My thoughts on social networks quickly turned to the net part of the word ‘internet’. So, I explored how to craft nets and found stuff ranging from natives of Northern Canada using birch bark and gut or sinew to make nets to YouTube “How To…” videos of making nets by hand. First get your netting needle – so I made one out of a bit of wood that was to hand and tried making nets following the videos BUT it is very difficult!
There is a knack to getting the knot to tie in just the right place over the preceding loop – otherwise what you thought was a knot just slides up and down on the previous loop and all consistency in mesh size [technical term to size of holes] disappears. Moreover, the small bits of net I did make – and they were small – were of a large mesh size that wouldn’t translate to a trophy.
Before we move on to making more nets, I had considered getting loads of small railway modellers’ figures and making a mould of them interlinked – each body like the knot of a net – but I abandoned that idea as a bit twee. Then I though of making a big net needle – and here’s where making yourself vulnerable comes in – as the trophy…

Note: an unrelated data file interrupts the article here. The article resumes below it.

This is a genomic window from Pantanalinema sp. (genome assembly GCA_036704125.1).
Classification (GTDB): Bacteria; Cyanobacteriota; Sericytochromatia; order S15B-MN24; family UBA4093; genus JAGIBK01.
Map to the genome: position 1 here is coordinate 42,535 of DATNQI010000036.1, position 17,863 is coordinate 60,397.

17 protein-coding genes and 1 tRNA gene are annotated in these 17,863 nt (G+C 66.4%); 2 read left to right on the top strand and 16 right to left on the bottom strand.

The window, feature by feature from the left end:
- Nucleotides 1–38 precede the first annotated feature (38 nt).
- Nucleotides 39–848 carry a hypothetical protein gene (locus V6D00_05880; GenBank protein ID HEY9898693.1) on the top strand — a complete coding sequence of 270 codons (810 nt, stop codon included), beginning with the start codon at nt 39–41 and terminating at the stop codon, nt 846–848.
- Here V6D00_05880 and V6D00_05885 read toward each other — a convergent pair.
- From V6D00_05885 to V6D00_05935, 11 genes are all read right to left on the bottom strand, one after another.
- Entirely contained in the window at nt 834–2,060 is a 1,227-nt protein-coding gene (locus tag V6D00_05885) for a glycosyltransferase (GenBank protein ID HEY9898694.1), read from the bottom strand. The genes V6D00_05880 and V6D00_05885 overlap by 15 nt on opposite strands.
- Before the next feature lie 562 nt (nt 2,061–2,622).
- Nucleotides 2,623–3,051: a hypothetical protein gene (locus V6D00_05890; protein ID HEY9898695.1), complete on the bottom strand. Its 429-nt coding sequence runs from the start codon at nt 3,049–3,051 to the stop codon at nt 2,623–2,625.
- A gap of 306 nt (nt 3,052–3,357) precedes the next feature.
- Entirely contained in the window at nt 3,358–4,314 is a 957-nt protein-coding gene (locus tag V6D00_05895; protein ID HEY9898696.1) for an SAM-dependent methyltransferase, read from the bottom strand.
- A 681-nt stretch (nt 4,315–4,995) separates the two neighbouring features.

…but as you can see it does not merit further consideration [whilst the little bodies was a bit twee, this idea of a large netting needle is crass!].
What if I make a net of smaller mesh size? It will need a thin net needle and that will need to be long so that it can carry enough twine to make net without having to stop and reload it. Here is that needle before [a new kitchen spatula], “naked”, and loaded with green twine and with my hand for scale plus some net too.
Jill had a little better success in making net but it was still of too large a mesh and hard to construct. Moreover, I’d have to get any into a more solid form to be part of a trophy or work out how to make it “hang” successfully as part of a trophy.
Looks like two more blogs and we’ll have caught up on the Trophy project and the course! That hasn’t taken long has it? Vincent